OpenJurist

909 F2d 1437 Bud Brooks Trucking Inc v. Bill Hodges Trucking Company Inc

909 F.2d 1437

1990-2 Trade Cases 69,117, 17 Fed.R.Serv.3d 402

BUD BROOKS TRUCKING, INC., an Oklahoma corporation; Kenny
Stevens, doing business as Stevens Trucking, Slim's Forklift
and Trucking Company; Gold Transit Systems, Inc., an
Oklahoma corporation; Sooner Trucking Service, Inc., an
Oklahoma corporation; Jim Rains, doing business as Rains
Trucking Service; Johnny Lawrence, doing business as Johnny
Lawrence Company; Plaintiffs-Appellants,
v.
BILL HODGES TRUCKING COMPANY, INC., an Oklahoma corporation;
Turner Brothers Trucking Company, an Oklahoma corporation;
Bill Jackson Rig Company, an Oklahoma corporation; Jim
Marrs Trucking Co., Inc., a successor to Jim Marrs & Son
Trucking Company, Inc.; Garrett Brothers, Inc., an Oklahoma
corporation; Jernigan Brothers, Inc., an Oklahoma
corporation; Louis Bodnar, an individual, Defendants-Appellees.

No. 87-1687.

United States Court of Appeals,
Tenth Circuit.

July 26, 1990.

James A. Ikard of Angel, Ikard, and Nash, Oklahoma City, Okl., for plaintiffs-appellants.

Wilburn L. Williamson of Dykeman, Williamson, and Williamson, Oklahoma City, Okl., for defendants-appellees, Bill Hodges Trucking Co., Inc. and Garrett Bros., Inc.

Burck Bailey and Eric S. Eissenstat of Fellers, Snider, Blankenship, Bailey & Tippens, Oklahoma City, Okl., for defendant-appellee, Turner Bros. Trucking Co.

Before ANDERSON and TACHA, Circuit Judges, and ROGERS,* District Judge.

STEPHEN H. ANDERSON, Circuit Judge.

1

This appeal is taken from a district court order denying plaintiffs' motion to vacate the court's earlier dismissal of their action. Fed.R.Civ.P. 60(b). Initially, plaintiffs filed an untimely notice of appeal from the district court's order and the appeal was dismissed for lack of jurisdiction. After their unsuccessful attempt to appeal, plaintiffs filed their Rule 60(b) motion in the district court. Limiting our review to the district court's denial of 60(b) relief, and applying the appropriate standard to that denial, we conclude that the district court acted within its discretion and affirm the court's order.1

BACKGROUND

2

In August of 1985, plaintiffs filed their original complaint seeking relief under the Sherman and Clayton Acts, claiming antitrust violations by defendants (six competing companies and their attorney). A year later, after amended pleadings had been filed and initial motions ruled upon, the district court held a scheduling conference with the parties. The court set a series of deadlines, which were subsequently extended by joint request of the parties.

3

According to the parameters eventually fixed by the district court, plaintiffs' final "contentions" were due January 1, 1987, with defendants' due seven days later. Witness and exhibit lists of both sides were due January 25, and discovery was to be completed by February 15. Several other deadlines were set, including initiation by plaintiffs' counsel of settlement by February 1. Trial was to commence March 2.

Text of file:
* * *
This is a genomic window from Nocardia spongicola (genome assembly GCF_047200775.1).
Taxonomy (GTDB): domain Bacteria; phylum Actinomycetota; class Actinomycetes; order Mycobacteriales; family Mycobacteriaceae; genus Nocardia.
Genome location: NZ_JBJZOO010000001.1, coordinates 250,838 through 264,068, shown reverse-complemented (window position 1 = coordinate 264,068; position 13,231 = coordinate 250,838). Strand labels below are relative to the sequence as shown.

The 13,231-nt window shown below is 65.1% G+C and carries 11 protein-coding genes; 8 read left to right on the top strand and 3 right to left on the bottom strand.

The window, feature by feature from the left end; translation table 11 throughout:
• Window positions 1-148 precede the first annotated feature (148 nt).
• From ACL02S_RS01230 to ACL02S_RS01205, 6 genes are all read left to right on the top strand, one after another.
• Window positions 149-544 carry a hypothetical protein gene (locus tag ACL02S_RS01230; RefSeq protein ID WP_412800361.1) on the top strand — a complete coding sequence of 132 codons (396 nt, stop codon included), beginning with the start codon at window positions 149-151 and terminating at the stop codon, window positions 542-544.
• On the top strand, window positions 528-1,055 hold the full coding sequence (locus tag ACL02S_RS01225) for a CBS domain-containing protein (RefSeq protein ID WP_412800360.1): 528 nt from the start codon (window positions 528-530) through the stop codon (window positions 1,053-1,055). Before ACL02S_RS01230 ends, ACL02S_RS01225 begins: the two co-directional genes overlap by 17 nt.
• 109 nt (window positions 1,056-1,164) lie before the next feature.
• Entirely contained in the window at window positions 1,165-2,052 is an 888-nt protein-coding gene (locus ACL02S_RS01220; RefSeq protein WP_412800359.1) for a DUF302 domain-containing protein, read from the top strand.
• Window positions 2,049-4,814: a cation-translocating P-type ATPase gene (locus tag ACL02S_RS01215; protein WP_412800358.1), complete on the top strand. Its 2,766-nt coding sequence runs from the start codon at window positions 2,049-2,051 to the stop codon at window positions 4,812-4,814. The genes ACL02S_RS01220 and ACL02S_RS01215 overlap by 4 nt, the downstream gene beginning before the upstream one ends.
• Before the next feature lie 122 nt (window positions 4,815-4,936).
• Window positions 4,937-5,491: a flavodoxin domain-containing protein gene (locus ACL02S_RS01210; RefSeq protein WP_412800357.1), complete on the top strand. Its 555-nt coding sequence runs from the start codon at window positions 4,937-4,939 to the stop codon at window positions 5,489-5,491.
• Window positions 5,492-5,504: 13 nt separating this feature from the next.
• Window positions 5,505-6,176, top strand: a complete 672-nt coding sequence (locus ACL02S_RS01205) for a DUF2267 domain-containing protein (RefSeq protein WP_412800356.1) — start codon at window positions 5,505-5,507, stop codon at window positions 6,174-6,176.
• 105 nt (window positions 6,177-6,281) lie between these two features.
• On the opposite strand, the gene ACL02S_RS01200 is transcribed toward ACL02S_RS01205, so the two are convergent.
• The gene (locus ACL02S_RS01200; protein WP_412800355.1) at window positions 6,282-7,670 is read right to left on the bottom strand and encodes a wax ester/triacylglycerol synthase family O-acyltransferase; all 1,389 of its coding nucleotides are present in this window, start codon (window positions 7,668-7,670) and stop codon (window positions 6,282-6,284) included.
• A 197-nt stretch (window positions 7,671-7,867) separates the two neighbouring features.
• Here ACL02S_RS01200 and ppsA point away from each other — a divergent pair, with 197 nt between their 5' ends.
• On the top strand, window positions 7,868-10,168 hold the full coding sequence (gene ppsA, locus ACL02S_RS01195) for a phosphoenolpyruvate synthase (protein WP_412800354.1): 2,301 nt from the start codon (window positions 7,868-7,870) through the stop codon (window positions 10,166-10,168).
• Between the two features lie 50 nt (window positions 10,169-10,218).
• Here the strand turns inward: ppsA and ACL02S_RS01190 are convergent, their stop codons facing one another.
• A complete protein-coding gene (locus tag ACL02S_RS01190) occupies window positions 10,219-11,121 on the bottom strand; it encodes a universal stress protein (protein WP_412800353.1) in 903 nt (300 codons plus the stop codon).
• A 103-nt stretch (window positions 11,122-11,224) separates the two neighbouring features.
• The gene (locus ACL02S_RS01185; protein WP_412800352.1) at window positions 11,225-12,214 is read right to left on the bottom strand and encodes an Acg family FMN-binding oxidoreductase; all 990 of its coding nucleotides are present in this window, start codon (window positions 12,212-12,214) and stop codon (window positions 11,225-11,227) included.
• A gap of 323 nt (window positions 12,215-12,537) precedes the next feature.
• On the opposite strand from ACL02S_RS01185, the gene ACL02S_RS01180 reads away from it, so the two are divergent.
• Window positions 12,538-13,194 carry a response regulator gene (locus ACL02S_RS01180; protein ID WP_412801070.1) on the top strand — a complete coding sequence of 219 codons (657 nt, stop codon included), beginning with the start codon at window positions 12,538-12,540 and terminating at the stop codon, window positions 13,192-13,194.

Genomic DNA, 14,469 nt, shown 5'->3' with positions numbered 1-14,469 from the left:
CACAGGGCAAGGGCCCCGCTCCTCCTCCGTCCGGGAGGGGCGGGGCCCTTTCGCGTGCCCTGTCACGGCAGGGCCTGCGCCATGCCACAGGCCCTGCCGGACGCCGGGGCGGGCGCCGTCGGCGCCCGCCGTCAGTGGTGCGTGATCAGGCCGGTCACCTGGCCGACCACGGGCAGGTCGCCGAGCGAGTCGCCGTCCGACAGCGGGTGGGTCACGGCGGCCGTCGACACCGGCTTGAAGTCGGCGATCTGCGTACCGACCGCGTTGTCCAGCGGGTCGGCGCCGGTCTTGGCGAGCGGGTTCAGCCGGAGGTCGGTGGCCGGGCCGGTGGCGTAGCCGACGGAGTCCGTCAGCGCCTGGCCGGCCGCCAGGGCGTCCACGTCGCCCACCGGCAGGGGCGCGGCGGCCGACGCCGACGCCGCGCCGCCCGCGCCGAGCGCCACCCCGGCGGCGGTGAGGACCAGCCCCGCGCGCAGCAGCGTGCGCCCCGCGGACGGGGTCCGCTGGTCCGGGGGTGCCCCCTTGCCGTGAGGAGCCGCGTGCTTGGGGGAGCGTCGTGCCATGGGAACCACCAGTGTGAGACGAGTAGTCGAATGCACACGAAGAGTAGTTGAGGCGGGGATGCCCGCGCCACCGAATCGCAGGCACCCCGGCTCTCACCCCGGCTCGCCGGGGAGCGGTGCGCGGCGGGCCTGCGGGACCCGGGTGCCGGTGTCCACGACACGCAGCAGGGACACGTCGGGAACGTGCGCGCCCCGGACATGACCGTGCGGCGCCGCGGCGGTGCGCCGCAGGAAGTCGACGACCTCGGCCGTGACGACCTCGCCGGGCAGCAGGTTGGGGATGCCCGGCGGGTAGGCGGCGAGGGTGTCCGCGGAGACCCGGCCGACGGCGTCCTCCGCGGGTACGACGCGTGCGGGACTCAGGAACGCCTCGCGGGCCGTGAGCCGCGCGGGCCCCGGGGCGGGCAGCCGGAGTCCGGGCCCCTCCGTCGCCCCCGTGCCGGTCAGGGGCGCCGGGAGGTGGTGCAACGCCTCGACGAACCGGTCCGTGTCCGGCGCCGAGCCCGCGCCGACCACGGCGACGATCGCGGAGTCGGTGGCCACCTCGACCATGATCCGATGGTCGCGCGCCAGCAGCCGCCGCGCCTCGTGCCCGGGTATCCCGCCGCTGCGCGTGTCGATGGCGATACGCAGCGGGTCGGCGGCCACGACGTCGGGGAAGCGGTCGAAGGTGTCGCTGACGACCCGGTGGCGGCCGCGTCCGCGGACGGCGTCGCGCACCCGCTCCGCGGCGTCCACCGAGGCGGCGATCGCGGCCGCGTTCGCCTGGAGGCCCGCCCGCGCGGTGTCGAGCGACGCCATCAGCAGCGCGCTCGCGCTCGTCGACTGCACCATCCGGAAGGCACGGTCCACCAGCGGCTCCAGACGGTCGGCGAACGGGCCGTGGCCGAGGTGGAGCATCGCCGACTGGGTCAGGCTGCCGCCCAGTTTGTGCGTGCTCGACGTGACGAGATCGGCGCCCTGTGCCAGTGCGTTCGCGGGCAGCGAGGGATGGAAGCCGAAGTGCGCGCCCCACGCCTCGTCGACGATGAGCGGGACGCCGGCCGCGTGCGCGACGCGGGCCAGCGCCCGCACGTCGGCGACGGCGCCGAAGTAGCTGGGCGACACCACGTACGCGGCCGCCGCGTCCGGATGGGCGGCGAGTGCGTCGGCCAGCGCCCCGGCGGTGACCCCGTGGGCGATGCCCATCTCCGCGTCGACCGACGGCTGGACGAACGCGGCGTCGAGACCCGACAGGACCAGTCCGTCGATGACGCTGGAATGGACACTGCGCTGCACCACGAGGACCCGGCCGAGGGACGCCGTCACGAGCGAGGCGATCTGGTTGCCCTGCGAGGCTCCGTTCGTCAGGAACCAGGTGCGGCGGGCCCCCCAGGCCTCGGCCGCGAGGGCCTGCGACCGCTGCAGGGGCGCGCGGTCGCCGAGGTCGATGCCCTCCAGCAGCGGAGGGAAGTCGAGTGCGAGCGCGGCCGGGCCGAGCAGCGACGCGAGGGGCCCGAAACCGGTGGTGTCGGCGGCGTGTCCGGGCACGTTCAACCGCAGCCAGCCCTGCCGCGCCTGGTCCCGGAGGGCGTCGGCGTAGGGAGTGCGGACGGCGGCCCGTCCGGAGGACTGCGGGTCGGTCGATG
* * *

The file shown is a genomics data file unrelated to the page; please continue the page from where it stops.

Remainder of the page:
4

Plaintiffs' contentions (incorporating by reference certain allegations in the original and amended complaints) were filed January 23, three weeks late. Neither side submitted witness or exhibit lists by January 25. On January 30, the court, by letter, directed the presence of counsel and a person with settlement authority for each party to attend a settlement conference scheduled for February 11, 1987.

5

Defendants all attended the conference, but only one of the six plaintiffs appeared. This prompted the district court to enter an order mandating the appearance of all plaintiffs and counsel on February 27 and directing them to show cause why sanctions should not be imposed for failure to attend the February 11 conference. The court further indicated its intent to consider several pending motions to dismiss the action for failure to comply with scheduling and discovery deadlines. Following the February 27 hearing, the district court dismissed the action with prejudice for failure of plaintiffs to comply with discovery and scheduling deadlines and failure to appear at the settlement conference.

6

The plaintiffs' notice of appeal from the order dismissing the action was untimely filed, resulting in the dismissal of the appeal for lack of jurisdiction. In their subsequent motion for relief under Rule 60(b), plaintiffs requested the court to consider whether sanctions other than dismissal would have been more appropriate under the circumstances. The district court summarily denied the motion and this appeal ensued.

DISCUSSION

7

Dismissal with prejudice is a drastic sanction. Ocelot Oil Corp. v. Sparrow Indus., 847 F.2d 1458, 1464 (10th Cir.1988); In re Russell, 746 F.2d 1419 (10th Cir.1984); Hollis v. United States, 744 F.2d 1430, 1432 (10th Cir.1984). While such a sanction may be employed in the proper situation, we have held that the district court should consider sanctioning the responsible party. In re Baker, 744 F.2d 1438, 1442 (10th Cir.1984) (en banc) (impact of sanction should be lodged with counsel or client, whoever is at fault), cert. denied, 471 U.S. 1014, 105 S.Ct. 2016, 85 L.Ed.2d 299 (1985); see Meade v. Grubbs, 841 F.2d 1512, 1520 (10th Cir.1988) (dismissal usually appropriate only when lesser sanction would not serve best interests of justice).2 The sanction of dismissal has been upheld in some instances as an appropriate alternative available to the district court where a party willfully fails to comply with discovery rules. Adams v. J.W. Jones Constr. Co., 703 F.2d 483, 484 n. 3 (10th Cir.1983); United States v. $239,500 in United States Currency, 764 F.2d 771, 773 (11th Cir.1985). In any event, the district court should set forth in the record the justification for the sanction imposed. In re Baker, 744 F.2d at 1442; Hollis v. United States, 744 F.2d at 1432; In re Russell, 746 F.2d at 1420; Sterling Energy, Ltd. v. Friendly Nat'l Bank, 744 F.2d 1433, 1437 (10th Cir.1984).